Finance, Get Out of Debt, Save Money

How to Build a $1000 Emergency Fund in 100 Days!

An emergency fund can be the key to a more secure financial future. Having even a small cushion to fall back on might just be the single most important thing you can do to protect your finances.

As humans, our lives are incredibly complicated and you never know what is going to happen tomorrow. In this post, I’m going to outline some tips and tricks as well as some habits that you can add to your life to try and make it happen. Let’s change your life! 


What is an Emergency Fund?

In the simplest terms, an emergency fund is a stash of money that you keep completely separate from your “everyday money” in order to cover unexpected expenses that you couldn’t have planned for.

The best thing about an emergency fund is that it stops you from having to use credit or ask family members when something unexpected happens. 

Why Do You Need an Emergency Fund?

Sometimes life can get a little crazy and you can’t always be prepared for it. We never know what’s going to happen tomorrow and if we aren’t at least sort-of prepared for the unexpected it can really throw a wrench into our entire lives.

Here are a few things that could possibly happen where you might need some quick cash: 

  • Your family’s only car breaks down and you have no way to get to work or get your kids to school 
  • Your work hours get cut in half or you lose your job 
  • Someone in your family needs emergency medical attention 
  • You landlord sells your home and you unexpectedly have to move 
  • You need an emergency plane ticket to go to a loved one’s funeral

All of these are situations that you can’t always be prepared for, but if you have an emergency fund set up you can be a little more successful at dealing with them. When you have some money set aside you’re less likely to make bad money decisions like payday loans and credit cards. 

“I have an emergency fund that I used to help a family member through an unexpected crisis. Being able to turn her children’s tears to smiles meant everything to me, I’m so thankful that I had the means to help her out. After the family member got back on her feet she was inspired to start her own emergency fund after she saw how my fund helped her” – Cara Palmer from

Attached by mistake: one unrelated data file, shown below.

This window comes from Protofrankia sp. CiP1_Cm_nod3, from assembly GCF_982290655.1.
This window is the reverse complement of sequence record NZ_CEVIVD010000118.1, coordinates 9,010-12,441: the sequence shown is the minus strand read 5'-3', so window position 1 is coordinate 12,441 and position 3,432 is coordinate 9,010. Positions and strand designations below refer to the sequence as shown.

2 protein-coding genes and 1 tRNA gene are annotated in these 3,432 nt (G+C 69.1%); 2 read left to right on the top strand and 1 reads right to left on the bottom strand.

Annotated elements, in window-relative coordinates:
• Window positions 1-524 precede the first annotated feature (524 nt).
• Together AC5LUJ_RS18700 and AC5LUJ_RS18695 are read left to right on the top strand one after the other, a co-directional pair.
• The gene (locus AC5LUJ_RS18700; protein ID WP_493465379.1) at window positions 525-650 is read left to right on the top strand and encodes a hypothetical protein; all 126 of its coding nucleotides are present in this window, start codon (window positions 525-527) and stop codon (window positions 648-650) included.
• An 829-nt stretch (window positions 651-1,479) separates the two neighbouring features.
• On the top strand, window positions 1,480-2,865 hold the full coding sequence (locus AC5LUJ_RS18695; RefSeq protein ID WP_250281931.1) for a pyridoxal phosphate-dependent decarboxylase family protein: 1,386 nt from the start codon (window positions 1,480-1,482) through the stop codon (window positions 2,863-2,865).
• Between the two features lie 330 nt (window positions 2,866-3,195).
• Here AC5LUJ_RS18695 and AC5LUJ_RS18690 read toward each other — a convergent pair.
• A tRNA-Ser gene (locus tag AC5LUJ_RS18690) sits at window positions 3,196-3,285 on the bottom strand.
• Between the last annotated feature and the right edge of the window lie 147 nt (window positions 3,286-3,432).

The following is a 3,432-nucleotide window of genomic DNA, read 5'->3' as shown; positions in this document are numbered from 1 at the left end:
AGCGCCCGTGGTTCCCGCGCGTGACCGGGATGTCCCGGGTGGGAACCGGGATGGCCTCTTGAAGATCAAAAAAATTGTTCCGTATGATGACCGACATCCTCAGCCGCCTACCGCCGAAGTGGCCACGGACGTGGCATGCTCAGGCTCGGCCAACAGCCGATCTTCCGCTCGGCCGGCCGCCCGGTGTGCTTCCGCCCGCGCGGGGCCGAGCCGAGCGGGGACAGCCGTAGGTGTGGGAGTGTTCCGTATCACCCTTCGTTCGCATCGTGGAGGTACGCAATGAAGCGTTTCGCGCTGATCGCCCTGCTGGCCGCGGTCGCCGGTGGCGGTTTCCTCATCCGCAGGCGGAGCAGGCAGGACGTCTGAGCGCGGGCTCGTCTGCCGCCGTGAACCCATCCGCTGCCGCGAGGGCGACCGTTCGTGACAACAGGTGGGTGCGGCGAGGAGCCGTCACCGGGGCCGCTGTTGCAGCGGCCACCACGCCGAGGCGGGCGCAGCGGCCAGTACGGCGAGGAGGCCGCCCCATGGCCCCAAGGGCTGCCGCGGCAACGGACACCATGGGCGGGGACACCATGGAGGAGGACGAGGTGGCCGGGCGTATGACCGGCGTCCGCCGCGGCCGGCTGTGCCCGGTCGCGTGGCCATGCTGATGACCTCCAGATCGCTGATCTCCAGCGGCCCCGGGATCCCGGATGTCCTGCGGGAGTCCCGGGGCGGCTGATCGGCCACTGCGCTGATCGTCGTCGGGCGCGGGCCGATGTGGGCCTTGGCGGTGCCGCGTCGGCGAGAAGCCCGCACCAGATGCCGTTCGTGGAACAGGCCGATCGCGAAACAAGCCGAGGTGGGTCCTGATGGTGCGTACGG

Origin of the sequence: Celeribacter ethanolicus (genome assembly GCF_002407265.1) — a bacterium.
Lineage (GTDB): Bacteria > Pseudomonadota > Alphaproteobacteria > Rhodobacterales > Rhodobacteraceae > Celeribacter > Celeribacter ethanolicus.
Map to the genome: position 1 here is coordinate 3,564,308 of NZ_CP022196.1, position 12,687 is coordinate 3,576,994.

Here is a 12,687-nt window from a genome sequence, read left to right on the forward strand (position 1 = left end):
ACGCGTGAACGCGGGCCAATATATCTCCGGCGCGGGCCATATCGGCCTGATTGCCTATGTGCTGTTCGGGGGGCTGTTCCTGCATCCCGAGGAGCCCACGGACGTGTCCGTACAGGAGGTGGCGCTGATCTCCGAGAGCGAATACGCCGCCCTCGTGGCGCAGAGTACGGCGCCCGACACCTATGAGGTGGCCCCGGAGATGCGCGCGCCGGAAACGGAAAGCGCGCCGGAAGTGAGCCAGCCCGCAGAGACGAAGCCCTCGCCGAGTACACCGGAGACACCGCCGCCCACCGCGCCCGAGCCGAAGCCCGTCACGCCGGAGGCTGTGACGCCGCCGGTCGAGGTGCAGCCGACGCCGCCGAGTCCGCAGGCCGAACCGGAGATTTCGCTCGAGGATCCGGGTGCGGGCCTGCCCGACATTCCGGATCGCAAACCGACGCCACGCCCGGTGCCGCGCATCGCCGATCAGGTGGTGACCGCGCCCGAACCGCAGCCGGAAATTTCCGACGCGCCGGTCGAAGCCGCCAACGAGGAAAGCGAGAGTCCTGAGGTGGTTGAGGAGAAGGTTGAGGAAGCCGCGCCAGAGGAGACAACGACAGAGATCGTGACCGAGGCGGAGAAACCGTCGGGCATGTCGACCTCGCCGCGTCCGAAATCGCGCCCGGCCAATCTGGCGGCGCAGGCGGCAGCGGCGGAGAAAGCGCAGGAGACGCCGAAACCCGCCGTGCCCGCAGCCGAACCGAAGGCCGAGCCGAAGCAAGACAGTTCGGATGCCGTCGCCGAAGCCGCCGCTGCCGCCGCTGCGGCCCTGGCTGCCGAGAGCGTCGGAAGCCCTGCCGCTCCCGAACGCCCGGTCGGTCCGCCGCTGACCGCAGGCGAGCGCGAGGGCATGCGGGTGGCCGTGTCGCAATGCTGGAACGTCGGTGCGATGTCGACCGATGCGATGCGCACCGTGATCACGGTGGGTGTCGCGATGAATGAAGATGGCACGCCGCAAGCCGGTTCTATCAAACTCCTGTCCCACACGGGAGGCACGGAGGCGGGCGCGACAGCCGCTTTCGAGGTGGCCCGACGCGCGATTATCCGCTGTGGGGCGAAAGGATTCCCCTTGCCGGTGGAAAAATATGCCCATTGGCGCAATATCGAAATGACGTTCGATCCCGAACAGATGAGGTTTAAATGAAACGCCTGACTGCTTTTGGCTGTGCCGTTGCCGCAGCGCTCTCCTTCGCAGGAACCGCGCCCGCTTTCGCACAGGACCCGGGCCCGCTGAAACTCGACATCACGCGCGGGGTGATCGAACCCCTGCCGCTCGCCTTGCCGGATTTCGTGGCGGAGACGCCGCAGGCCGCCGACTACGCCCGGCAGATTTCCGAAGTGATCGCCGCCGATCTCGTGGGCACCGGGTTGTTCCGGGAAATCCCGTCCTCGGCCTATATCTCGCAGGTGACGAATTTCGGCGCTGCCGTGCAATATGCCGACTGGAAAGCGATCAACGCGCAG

How Much Should be in Your Emergency Fund?

In this blog post, we are focusing on a $1000 starter emergency fund because it’s a great jumping off point. 

I want to focus on the $1000 emergency fund because most people aren’t even able to get $500 together if something bad happened, and 3-6 months of expenses is a little too much to ask for someone who doesn’t have any savings at all. 

Most financial advisors are going to tell you to have 3-6 months of expenses stowed away for emergencies.

Why 3-6 months?

Well, what’s the worst thing that can happen to a person financially? Losing their job or having a medical event occur where they are no longer able to work. If you build up 3-6 months of expenses you’ll be able to weather the storm without having to sell your home and destroy your credit.

If you feel like you don’t even have two pennies to rub together, just focus on a smaller goal like $1000 set aside, let’s make that happen for you. 

When Can You Dip Into Your Emergency Fund?

The first step to a successful emergency fund is the ability to distinguish between your wants and your needs. You need to understand that an emergency fund is just that, an EMERGENCY fund. It is not a “dip into whenever I want because it’s my money” fund.

Let’s discuss a few reasons NOT to use your emergency fund: 

  • Your friend invites you to lunch but you don’t get paid until tomorrow
  • You promised to buy your daughter a new pair of shoes but didn’t budget properly for it 
  • You “need” a new outfit for an event you’ve known about for a month 

Do you understand why these things aren’t emergencies? All of the above are things you could’ve planned better for, and don’t need them in order to stay alive another day. 

Emergency funds are there for things that come up unexpectedly and you don’t have an opportunity to plan ahead for them. The only time you are able to dip into this fund is if there is a serious medical emergency, your car is undrivable, or your home is caving in. 


The 3 Steps to Start a $1000 Emergency Fund 

Step 1: Figure Out Where You’ll Keep It